- our hacked fullscreen fancybrowser (QT webkit): fancybrowser.tgz
- a working rootfilesystem with webkit and such: rootfs-web.jffs2
- A working kernel: uImage
- Factory kernel:uImage_from_factory_zImage
- Buildroot config: buildroot-config-08-2013. Download this file and put it in the extracted buildroot directory. Rename the file to .config and run make
- Change leds directly through /sys/class/gpio/gpioN/value which is N on the mini2440?
- Put uboot on the mini2440
By first downloading the s3c2410_boot_usb, and the u-boot-256M.bin files.
Second, switch to NOR and reboot with minicom running.
In minicom, type 'v' to 'download vivi', and while the usb device-cable is connected, run in another terminal ./s3c2410_boot_usb u-boot-256M.bin
Possibly chmod 755 s3c2410_boot_usb first.
Now we have uboot on the NAND flash on our bord, we can test that by booting into NAND. However our work isn't done yet. The uboot-env partition isn't working and we don't have a bad block table on the NAND flash yet.
To put that on the NAND, we will have to erase uboot however. No, problem, after erasing it, we will put uboot back:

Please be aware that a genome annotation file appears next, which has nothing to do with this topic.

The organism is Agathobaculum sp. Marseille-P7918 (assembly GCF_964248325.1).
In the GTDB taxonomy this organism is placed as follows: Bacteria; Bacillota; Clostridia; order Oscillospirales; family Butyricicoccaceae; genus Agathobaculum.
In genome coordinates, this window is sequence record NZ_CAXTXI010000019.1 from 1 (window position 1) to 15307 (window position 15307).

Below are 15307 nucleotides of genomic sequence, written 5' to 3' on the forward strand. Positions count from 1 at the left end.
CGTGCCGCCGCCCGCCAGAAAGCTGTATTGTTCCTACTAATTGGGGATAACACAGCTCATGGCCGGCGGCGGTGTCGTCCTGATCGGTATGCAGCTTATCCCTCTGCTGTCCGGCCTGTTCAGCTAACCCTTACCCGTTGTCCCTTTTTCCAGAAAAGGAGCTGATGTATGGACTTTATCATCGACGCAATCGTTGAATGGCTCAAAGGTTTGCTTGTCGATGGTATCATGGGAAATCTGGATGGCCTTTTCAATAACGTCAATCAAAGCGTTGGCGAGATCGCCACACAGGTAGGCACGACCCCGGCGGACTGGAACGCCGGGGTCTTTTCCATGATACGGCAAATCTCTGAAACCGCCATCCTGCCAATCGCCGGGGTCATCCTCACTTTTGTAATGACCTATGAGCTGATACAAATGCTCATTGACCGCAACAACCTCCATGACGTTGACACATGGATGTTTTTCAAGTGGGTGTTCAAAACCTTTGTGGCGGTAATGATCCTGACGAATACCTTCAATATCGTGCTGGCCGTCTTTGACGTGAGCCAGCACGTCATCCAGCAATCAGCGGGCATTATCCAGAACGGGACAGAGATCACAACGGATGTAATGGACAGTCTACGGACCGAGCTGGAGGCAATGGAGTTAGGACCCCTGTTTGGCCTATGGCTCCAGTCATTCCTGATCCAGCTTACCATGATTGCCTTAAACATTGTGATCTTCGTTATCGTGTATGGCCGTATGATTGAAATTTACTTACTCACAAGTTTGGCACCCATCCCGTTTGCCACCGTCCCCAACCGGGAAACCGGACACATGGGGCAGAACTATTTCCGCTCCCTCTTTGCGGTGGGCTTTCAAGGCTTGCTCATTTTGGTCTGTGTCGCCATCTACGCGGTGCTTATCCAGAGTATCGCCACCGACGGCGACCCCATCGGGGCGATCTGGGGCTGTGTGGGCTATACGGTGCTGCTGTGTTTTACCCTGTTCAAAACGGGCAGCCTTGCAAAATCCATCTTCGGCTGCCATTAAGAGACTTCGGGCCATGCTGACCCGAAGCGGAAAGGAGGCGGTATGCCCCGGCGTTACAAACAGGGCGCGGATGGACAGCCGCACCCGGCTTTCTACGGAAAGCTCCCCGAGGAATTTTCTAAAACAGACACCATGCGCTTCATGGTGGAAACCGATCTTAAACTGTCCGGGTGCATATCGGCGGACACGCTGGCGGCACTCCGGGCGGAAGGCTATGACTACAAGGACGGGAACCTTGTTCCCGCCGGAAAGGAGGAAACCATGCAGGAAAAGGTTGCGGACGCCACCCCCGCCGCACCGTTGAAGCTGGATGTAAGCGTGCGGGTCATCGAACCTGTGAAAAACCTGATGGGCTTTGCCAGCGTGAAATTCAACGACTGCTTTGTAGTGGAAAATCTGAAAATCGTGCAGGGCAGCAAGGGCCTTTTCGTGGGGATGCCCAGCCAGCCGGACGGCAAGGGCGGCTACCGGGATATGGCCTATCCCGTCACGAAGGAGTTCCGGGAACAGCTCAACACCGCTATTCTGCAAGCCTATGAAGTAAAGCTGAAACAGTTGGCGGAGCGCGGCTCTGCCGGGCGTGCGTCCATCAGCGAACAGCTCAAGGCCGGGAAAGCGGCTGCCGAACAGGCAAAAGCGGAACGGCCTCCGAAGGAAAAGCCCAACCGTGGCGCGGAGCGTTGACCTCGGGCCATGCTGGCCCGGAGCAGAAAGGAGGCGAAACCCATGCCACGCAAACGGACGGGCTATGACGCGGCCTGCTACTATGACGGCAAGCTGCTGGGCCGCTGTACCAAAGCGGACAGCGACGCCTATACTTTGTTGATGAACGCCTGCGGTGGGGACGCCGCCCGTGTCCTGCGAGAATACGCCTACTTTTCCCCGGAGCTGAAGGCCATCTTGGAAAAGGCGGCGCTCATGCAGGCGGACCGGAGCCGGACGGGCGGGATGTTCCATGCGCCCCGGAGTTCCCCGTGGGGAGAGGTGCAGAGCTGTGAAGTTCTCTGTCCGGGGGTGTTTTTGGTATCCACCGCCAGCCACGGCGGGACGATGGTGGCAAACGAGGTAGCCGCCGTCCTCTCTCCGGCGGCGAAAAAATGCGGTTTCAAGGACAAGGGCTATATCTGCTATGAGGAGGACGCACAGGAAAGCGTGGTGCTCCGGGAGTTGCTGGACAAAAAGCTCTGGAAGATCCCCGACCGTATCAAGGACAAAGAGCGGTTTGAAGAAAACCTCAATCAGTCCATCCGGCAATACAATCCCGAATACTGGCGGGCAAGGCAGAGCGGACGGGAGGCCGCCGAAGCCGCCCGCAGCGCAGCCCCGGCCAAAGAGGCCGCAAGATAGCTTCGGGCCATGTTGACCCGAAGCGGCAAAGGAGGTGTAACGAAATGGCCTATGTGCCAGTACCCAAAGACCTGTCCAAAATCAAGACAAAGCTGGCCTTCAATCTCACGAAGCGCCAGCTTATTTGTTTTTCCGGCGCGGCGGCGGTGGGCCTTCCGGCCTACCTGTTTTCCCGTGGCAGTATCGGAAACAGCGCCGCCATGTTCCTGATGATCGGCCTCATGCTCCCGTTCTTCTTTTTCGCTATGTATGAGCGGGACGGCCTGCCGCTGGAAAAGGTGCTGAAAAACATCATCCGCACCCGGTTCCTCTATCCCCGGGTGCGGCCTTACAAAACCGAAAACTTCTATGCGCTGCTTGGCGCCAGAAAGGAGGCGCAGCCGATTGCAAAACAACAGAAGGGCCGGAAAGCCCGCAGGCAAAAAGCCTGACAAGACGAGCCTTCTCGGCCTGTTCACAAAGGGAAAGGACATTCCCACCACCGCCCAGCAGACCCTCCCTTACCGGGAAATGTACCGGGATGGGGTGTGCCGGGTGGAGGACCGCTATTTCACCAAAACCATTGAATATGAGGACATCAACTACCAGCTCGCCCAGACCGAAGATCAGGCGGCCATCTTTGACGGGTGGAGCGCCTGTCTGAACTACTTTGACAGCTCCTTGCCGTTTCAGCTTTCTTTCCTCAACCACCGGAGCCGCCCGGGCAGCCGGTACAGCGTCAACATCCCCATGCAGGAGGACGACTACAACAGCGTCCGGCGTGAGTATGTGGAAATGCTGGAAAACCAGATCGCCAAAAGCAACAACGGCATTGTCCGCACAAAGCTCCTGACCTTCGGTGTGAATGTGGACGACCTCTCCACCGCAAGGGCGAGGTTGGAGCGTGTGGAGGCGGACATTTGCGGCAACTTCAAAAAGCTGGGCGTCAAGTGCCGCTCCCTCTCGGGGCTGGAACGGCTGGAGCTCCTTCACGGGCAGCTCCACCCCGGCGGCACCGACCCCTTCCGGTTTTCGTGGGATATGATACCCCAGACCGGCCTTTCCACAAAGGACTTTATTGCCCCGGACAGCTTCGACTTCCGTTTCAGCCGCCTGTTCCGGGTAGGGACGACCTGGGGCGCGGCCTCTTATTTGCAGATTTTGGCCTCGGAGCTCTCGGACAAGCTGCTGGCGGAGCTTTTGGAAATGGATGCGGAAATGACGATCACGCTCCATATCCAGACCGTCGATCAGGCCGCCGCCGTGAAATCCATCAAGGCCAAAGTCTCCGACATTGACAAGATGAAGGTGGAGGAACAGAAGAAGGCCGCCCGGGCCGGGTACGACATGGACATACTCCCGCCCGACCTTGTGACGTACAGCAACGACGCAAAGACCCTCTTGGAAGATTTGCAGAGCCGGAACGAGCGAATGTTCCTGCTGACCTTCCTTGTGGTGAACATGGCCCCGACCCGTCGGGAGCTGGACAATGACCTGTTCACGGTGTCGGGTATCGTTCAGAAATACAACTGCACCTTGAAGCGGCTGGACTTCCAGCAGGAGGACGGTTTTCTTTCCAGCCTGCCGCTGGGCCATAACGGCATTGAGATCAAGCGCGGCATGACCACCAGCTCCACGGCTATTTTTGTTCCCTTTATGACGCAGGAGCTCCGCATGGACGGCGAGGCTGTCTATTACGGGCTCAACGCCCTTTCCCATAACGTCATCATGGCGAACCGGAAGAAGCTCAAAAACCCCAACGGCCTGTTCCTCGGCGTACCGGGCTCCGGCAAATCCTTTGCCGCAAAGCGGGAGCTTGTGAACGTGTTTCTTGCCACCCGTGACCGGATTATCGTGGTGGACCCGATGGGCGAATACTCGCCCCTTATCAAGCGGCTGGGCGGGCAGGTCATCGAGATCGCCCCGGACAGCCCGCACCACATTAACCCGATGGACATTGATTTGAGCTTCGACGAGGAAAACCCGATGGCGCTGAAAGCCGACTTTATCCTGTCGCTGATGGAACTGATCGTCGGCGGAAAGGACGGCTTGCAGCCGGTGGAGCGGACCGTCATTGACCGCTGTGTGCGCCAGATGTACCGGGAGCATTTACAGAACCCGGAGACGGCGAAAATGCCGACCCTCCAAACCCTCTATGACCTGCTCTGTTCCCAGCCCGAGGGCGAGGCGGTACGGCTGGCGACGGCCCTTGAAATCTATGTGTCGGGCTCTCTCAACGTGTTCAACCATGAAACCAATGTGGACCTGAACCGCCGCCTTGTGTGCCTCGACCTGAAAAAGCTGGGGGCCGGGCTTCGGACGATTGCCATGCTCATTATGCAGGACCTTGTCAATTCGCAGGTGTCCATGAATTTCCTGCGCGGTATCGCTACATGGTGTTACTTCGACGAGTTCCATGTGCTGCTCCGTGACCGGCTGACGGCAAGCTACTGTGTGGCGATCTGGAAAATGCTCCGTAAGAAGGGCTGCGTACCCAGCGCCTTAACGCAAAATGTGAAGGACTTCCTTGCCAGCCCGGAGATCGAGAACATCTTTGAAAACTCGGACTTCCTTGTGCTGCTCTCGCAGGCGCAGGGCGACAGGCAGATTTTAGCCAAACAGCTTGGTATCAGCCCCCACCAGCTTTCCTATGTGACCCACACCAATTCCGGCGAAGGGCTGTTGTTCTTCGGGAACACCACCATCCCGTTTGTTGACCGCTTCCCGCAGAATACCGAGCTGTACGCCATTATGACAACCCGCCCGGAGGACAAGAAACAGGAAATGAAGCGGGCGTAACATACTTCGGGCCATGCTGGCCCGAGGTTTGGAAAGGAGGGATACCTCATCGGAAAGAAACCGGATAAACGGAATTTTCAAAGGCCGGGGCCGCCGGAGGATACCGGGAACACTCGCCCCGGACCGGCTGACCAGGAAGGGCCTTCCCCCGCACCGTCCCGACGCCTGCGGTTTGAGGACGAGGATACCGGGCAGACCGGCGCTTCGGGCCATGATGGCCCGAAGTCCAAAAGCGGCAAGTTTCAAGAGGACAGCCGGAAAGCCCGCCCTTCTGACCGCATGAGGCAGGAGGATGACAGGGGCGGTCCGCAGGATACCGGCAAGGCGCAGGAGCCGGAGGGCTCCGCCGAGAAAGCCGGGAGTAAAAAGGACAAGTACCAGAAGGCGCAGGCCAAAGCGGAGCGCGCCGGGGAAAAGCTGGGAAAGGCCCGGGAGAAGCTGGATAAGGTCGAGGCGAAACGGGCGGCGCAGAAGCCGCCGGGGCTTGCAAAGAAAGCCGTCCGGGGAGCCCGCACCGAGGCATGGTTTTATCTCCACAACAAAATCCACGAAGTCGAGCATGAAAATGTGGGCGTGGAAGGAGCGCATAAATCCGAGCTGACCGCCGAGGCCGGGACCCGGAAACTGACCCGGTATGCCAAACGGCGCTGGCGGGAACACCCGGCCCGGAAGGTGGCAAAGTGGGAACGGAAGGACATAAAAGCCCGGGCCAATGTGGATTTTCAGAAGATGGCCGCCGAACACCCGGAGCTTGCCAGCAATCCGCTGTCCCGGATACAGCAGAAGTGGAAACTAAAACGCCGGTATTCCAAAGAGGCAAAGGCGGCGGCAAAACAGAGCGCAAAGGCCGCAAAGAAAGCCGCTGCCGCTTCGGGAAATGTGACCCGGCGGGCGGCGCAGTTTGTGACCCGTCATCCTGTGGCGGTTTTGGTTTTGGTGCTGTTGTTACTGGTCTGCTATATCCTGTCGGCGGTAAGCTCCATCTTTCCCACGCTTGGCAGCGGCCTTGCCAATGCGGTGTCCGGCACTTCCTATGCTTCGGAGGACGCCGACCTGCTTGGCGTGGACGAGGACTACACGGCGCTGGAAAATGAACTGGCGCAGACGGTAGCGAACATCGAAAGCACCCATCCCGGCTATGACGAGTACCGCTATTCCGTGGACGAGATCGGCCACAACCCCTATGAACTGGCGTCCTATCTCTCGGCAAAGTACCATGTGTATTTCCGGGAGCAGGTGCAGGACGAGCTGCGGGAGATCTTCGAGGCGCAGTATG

dynenv set u-boot_env
Now we need to put u-boot back. So boot in NOR, in supervivi 'send vivi', ./s3c2410_boot_usb u-boot-256M.bin and boot in NAND.
Also enable the u-boot_env parition back:
dynenv set u-boot_env
Now we test if uboot environment works in the u-boot prompt:
setenv foo bar
If everything is ok, the foo=bar will be visible.
- Booting kernel directly from NAND
nand erase kernel
ext2load mmc 0:1 0x32000000 uImage
nand write 0x32000000 kernel
and then use nboot.e kernel
to boot the kernel
We can use the 'kernel' name because the partition is named as such in the partitioning (mtdparts).
- Booting from the network using TFTP and NFS
Following the boot sequence, the following needs to be accomplished:
Uboot needs to be configured to get an IP adres (dhcp) and get the linux kernel image over TFTP. For this we need a tftp server on our workstation.
Then we also need to set in uboot the boot arguments for the kernel to use a NFS server as root filesystem. For that we need an nfs server on our workstation.